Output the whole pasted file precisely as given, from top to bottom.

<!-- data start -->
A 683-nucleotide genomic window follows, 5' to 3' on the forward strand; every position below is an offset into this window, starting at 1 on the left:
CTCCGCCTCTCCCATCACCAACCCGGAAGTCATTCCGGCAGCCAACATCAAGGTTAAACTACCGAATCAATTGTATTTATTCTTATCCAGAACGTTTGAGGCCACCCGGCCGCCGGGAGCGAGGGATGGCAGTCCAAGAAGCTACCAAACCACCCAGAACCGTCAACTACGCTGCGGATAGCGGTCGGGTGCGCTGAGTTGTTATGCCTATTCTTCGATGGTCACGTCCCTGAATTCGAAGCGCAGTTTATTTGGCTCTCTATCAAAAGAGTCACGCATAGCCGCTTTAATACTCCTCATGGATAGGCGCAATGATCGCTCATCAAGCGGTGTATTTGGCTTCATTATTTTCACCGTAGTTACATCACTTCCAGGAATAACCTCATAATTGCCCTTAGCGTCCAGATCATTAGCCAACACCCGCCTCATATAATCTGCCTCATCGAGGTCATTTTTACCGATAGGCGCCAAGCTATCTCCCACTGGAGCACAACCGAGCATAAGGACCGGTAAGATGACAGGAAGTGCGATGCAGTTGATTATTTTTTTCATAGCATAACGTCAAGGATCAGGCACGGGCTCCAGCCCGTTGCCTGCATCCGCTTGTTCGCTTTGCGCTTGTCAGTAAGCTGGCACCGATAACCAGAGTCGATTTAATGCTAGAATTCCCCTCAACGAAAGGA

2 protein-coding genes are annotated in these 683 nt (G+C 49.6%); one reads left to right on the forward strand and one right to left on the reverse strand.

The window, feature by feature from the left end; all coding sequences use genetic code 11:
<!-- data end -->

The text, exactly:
A 683-nucleotide genomic window follows, 5' to 3' on the forward strand; every position below is an offset into this window, starting at 1 on the left:
CTCCGCCTCTCCCATCACCAACCCGGAAGTCATTCCGGCAGCCAACATCAAGGTTAAACTACCGAATCAATTGTATTTATTCTTATCCAGAACGTTTGAGGCCACCCGGCCGCCGGGAGCGAGGGATGGCAGTCCAAGAAGCTACCAAACCACCCAGAACCGTCAACTACGCTGCGGATAGCGGTCGGGTGCGCTGAGTTGTTATGCCTATTCTTCGATGGTCACGTCCCTGAATTCGAAGCGCAGTTTATTTGGCTCTCTATCAAAAGAGTCACGCATAGCCGCTTTAATACTCCTCATGGATAGGCGCAATGATCGCTCATCAAGCGGTGTATTTGGCTTCATTATTTTCACCGTAGTTACATCACTTCCAGGAATAACCTCATAATTGCCCTTAGCGTCCAGATCATTAGCCAACACCCGCCTCATATAATCTGCCTCATCGAGGTCATTTTTACCGATAGGCGCCAAGCTATCTCCCACTGGAGCACAACCGAGCATAAGGACCGGTAAGATGACAGGAAGTGCGATGCAGTTGATTATTTTTTTCATAGCATAACGTCAAGGATCAGGCACGGGCTCCAGCCCGTTGCCTGCATCCGCTTGTTCGCTTTGCGCTTGTCAGTAAGCTGGCACCGATAACCAGAGTCGATTTAATGCTAGAATTCCCCTCAACGAAAGGA

2 protein-coding genes are annotated in these 683 nt (G+C 49.6%); one reads left to right on the forward strand and one right to left on the reverse strand.

The window, feature by feature from the left end; all coding sequences use genetic code 11: